So what about plugs? I’ll bet less than 10% of the inshore anglers here on the west coast have even thought of using a crank plug to catch bass, bonita, barracuda and even halibut and yellowtail. In other parts of the country like San Francisco Bay for striped bass, the Gulf coast for sea trout and redfish, the Florida Keys for king mackerel, and the east coast for stripers and bluefish, dedicated lure chuckers will be using “plugs”.
Maybe one of the problems is that most of these crankbaits feature not one, but two otherwise dangerous treble hooks. I say “dangerous”, not to the fish, but rather to the 60 other passengers that may be crowded on the deck on a sport boat in a wide open barracuda attack. Getting plucked in the back by an anchovy hooked on to a small #2 hook is one thing. Having two large treble hooks snagged into your body by a sloppy caster is quite another.
But the reality is that these crankbaits really produce! Basic Yo-Zuri, Rapala and Bomber plugs you might cast for largemouth bass in freshwater lakes, will also surprise you when you take them out to sea.
I have filmed so many outings on my weekly television show on FOX Sports West, demonstrating how regulation freshwater bass lures are deadly on coastal in-shore species. I recently filmed at Cedros Island, a remote calico bass haven about 265 miles south of San Diego in Mexican waters. Using a popular Yo-Zuri lure, the Crystal Minnow, I scored over 100 beautiful 3-5 pound saltwater bass per day on this freshwater crankbait.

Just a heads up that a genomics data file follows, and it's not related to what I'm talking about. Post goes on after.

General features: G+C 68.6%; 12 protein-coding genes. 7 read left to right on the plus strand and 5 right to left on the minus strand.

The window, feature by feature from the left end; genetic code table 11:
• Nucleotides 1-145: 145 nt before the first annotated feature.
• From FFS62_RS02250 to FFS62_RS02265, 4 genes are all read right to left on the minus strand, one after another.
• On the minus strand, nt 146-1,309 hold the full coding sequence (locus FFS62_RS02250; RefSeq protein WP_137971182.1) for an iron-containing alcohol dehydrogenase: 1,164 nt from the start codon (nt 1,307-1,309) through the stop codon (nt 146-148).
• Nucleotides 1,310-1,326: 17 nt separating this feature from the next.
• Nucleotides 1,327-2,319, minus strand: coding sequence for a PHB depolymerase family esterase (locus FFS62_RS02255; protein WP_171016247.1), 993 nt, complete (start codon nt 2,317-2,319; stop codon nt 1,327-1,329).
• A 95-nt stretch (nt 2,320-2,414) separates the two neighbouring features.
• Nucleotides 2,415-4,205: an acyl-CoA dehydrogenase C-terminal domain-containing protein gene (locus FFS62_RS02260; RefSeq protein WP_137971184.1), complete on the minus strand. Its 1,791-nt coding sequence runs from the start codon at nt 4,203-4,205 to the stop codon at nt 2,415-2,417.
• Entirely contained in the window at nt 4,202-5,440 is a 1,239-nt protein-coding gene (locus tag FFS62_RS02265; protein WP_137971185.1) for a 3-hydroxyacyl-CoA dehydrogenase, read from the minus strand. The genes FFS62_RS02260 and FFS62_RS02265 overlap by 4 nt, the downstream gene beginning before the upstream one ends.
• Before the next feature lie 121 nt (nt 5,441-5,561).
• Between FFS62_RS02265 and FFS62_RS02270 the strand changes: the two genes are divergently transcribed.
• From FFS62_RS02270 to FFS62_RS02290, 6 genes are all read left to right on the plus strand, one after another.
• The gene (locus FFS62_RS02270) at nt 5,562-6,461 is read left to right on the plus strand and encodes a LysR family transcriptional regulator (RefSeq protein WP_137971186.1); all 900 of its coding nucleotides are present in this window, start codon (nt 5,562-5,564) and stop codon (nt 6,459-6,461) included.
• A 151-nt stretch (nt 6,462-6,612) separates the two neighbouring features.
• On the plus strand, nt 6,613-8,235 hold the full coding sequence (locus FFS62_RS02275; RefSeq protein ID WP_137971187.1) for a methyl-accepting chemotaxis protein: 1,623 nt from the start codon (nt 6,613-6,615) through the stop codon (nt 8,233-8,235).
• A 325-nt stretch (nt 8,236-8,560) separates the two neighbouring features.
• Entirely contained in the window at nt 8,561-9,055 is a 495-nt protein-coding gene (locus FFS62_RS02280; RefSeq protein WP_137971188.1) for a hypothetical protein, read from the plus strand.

There are a few limitations I might note when using these crankbaits. First of all, do not change the lighter wire freshwater hooks on their lures. The treble hooks, matched with the lure body from the factory have been tested to provide perfect balance and steady swimming action when you cast or troll these plugs. Yes, there is a chance of bending out one of these trebles on a bigger, tougher saltwater species, but don’t alter the factory hooks.
Many lure companies now offer saltwater versions of many of their popular freshwater bass or trophy trout plugs. The lure body shape, weight and swimming actions remain the same, but stronger, heavy duty saltwater treble hooks have replaced the thin wire freshwater hooks. Sometimes you will also find these saltwater plugs with stronger snaps or split rings than their near identical freshwater cousins.
There isn’t much difference in using crankbait in saltwater or freshwater, with one exception. In the marine environment, don’t be surprised if inshore game fish strike these lures wound or trolled ultra fast. With fish like the Pacific yellowtail, you simply cannot out wind them. Even with fast reels with 7:1 gear ratios, you might be able to pull in one these plugs at 7 miles an hour. A yellowtail can swim at speeds exceeding 30 miles per hour.
The same goes for trolling with these plugs. Conventional freshwater trout or bass trolling occurs at 1 ½ -2 miles per hour. Many of these saltwater inshore fish like bonita and barracuda will nail a plug pulled at upwards to 15 miles an hour. So with saltwater plug casting or trolling, inshore fishermen are able to cover a lot more territory than prospecting for freshwater bass or trout pulling these versatile crankbaits.